A just-completed summer webinar series by The Ken Blanchard Companies® provided insight and guidance for leadership, learning, and talent development professionals. Topics covered included planning for a post-COVID work environment, what the remainder of 2021 might look like, and looking ahead to 2022. More than 2,000 HR / L&D professionals registered for one—or several—of the sessions Blanchard offered.
Such a large turnout isn’t surprising, considering 77% of the HR / L&D respondents polled in a separate survey reported moderate to major disruptions to their business environment because of COVID—and 44% described their business world as substantially to severely changed.
Below are some of the key points and action steps that were shared as a part of the series. You can check out all the related articles, blog posts, and webinar recordings at www.kenblanchard.com/hybrid.
It Begins with a Conversation
In a kick-off article for the series, “Don’t Call It Return-to-Work—Call It a Needed Conversation,” Britney Cole, associate vice president, solutions architecture and innovation strategy at The Ken Blanchard Companies, discussed how employers are struggling with the degree to which they should accommodate employee preference in the decision to return to the office. Just as important is the question of what employees can do when they are not aligned with their employer’s desires—and subsequent policies—about people returning to the office full time.
Cole’s recommendation? Navigate people’s anxiety, uncertainty, and preferences in a way that is a win-win for both employer and employee. Her three suggestions are:
- Adopt a learning-focused mindset. Employees are going to have concerns about returning to the office. Leaders need to explore employee views and realize they may contrast with organization and leader views. Even though many employees are ready to return to the office, not all are.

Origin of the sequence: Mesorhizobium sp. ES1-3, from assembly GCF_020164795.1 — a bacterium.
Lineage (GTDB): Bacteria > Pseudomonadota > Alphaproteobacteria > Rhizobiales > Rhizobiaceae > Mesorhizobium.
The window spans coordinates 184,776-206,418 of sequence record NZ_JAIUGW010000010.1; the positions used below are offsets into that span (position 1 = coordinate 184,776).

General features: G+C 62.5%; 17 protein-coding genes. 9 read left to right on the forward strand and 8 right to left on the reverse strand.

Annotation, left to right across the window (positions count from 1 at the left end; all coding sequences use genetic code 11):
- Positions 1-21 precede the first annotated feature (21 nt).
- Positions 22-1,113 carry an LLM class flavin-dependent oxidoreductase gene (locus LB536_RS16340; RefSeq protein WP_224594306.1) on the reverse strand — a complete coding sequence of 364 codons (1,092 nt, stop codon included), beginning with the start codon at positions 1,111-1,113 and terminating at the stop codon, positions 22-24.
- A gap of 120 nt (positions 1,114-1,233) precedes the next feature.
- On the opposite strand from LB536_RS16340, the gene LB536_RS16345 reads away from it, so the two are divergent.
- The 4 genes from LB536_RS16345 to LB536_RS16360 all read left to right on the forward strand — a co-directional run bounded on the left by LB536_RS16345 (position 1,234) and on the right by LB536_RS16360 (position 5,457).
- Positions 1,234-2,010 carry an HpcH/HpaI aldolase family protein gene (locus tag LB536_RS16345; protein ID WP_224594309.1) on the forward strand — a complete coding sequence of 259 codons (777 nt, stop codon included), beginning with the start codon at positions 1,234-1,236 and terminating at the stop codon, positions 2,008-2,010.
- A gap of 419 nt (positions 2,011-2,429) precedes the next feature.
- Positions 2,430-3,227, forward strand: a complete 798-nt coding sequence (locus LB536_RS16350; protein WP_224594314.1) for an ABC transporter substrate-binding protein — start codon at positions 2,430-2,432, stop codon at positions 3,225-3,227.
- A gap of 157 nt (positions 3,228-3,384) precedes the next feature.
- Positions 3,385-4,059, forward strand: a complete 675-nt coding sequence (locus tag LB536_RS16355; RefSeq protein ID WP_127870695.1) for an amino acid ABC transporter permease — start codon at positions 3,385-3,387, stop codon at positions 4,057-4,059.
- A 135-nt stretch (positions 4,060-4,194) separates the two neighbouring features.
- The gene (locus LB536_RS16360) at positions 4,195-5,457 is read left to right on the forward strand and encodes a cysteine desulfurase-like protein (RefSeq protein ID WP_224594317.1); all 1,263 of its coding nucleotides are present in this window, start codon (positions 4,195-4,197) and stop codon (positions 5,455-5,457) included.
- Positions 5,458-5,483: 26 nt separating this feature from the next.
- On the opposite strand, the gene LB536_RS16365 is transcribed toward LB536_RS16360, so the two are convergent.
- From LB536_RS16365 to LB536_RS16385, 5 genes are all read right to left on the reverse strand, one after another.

- Identify blind spots. Right now, organizations and leaders are making assumptions about what employees want. Some employees have strong feelings about continuing to work remotely rather than returning to the workplace five days a week. How might leaders partner with their employees to develop a plan that honors organizational policy as well as individual employee preferences?
- Be curious. Leaders must genuinely ask employees what they want—and listen to the answer. When leaders are sincere and humbly inquisitive, employees are more apt to share and less likely to minimize their needs and feelings.
Cole encourages leaders to be transparent and straightforward about the direction of the organization and the strategy for returning to the office. Listen attentively to employee preferences and desires—consider it a temperature check of your team. Otherwise, all the productivity gains made through remote work could reverse and employees could look for new ways to do their best work—at a different organization.
People Are Returning to a Different Place
In a series of three June webinars, Scott Blanchard, president of The Ken Blanchard Companies, teamed up with Stan Slap, New York Times bestselling author and CEO of the global culture consulting company SLAP. Their message: Do it right, and this transformation can serve you and soar your business. Do it wrong, and it will stall you and stay with you.